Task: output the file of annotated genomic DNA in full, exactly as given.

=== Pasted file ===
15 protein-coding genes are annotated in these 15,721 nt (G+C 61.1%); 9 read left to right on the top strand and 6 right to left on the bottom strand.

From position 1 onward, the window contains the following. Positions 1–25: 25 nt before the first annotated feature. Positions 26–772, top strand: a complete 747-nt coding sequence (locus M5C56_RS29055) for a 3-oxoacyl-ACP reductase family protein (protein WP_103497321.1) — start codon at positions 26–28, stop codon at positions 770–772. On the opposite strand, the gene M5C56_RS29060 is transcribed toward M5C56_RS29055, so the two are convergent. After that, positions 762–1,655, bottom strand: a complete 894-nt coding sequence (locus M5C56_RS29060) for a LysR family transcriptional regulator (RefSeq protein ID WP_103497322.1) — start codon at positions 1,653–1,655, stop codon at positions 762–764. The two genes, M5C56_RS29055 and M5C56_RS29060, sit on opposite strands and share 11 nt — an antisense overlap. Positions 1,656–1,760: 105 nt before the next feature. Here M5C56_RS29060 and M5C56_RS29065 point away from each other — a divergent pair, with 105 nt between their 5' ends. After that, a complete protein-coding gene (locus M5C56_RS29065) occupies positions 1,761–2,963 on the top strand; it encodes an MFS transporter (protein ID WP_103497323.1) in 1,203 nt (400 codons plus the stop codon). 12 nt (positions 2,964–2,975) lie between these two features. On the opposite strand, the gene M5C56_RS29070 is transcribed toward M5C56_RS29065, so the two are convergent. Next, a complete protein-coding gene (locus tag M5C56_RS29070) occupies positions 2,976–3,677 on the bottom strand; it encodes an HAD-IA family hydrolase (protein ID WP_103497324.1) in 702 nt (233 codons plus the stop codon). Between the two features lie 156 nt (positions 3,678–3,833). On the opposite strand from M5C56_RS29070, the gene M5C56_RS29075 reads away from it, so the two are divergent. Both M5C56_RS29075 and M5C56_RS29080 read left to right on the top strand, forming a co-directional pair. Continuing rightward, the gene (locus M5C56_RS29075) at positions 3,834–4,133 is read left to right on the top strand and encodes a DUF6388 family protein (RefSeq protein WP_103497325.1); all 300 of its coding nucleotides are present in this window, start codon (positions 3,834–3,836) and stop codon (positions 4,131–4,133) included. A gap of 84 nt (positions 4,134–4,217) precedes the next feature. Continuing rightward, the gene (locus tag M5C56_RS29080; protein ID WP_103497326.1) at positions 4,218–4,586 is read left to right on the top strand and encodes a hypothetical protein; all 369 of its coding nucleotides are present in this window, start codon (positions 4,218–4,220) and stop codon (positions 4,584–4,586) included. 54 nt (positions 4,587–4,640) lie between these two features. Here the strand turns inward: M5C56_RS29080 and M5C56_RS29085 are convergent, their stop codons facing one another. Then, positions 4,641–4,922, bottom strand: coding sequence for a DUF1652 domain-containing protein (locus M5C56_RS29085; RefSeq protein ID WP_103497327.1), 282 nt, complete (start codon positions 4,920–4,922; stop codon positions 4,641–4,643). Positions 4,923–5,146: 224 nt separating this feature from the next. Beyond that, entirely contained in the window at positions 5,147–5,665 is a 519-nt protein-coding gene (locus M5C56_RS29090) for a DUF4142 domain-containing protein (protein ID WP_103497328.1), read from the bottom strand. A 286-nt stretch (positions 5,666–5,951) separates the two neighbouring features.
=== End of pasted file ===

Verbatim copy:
15 protein-coding genes are annotated in these 15,721 nt (G+C 61.1%); 9 read left to right on the top strand and 6 right to left on the bottom strand.

From position 1 onward, the window contains the following. Positions 1–25: 25 nt before the first annotated feature. Positions 26–772, top strand: a complete 747-nt coding sequence (locus M5C56_RS29055) for a 3-oxoacyl-ACP reductase family protein (protein WP_103497321.1) — start codon at positions 26–28, stop codon at positions 770–772. On the opposite strand, the gene M5C56_RS29060 is transcribed toward M5C56_RS29055, so the two are convergent. After that, positions 762–1,655, bottom strand: a complete 894-nt coding sequence (locus M5C56_RS29060) for a LysR family transcriptional regulator (RefSeq protein ID WP_103497322.1) — start codon at positions 1,653–1,655, stop codon at positions 762–764. The two genes, M5C56_RS29055 and M5C56_RS29060, sit on opposite strands and share 11 nt — an antisense overlap. Positions 1,656–1,760: 105 nt before the next feature. Here M5C56_RS29060 and M5C56_RS29065 point away from each other — a divergent pair, with 105 nt between their 5' ends. After that, a complete protein-coding gene (locus M5C56_RS29065) occupies positions 1,761–2,963 on the top strand; it encodes an MFS transporter (protein ID WP_103497323.1) in 1,203 nt (400 codons plus the stop codon). 12 nt (positions 2,964–2,975) lie between these two features. On the opposite strand, the gene M5C56_RS29070 is transcribed toward M5C56_RS29065, so the two are convergent. Next, a complete protein-coding gene (locus tag M5C56_RS29070) occupies positions 2,976–3,677 on the bottom strand; it encodes an HAD-IA family hydrolase (protein ID WP_103497324.1) in 702 nt (233 codons plus the stop codon). Between the two features lie 156 nt (positions 3,678–3,833). On the opposite strand from M5C56_RS29070, the gene M5C56_RS29075 reads away from it, so the two are divergent. Both M5C56_RS29075 and M5C56_RS29080 read left to right on the top strand, forming a co-directional pair. Continuing rightward, the gene (locus M5C56_RS29075) at positions 3,834–4,133 is read left to right on the top strand and encodes a DUF6388 family protein (RefSeq protein WP_103497325.1); all 300 of its coding nucleotides are present in this window, start codon (positions 3,834–3,836) and stop codon (positions 4,131–4,133) included. A gap of 84 nt (positions 4,134–4,217) precedes the next feature. Continuing rightward, the gene (locus tag M5C56_RS29080; protein ID WP_103497326.1) at positions 4,218–4,586 is read left to right on the top strand and encodes a hypothetical protein; all 369 of its coding nucleotides are present in this window, start codon (positions 4,218–4,220) and stop codon (positions 4,584–4,586) included. 54 nt (positions 4,587–4,640) lie between these two features. Here the strand turns inward: M5C56_RS29080 and M5C56_RS29085 are convergent, their stop codons facing one another. Then, positions 4,641–4,922, bottom strand: coding sequence for a DUF1652 domain-containing protein (locus M5C56_RS29085; RefSeq protein ID WP_103497327.1), 282 nt, complete (start codon positions 4,920–4,922; stop codon positions 4,641–4,643). Positions 4,923–5,146: 224 nt separating this feature from the next. Beyond that, entirely contained in the window at positions 5,147–5,665 is a 519-nt protein-coding gene (locus M5C56_RS29090) for a DUF4142 domain-containing protein (protein ID WP_103497328.1), read from the bottom strand. A 286-nt stretch (positions 5,666–5,951) separates the two neighbouring features.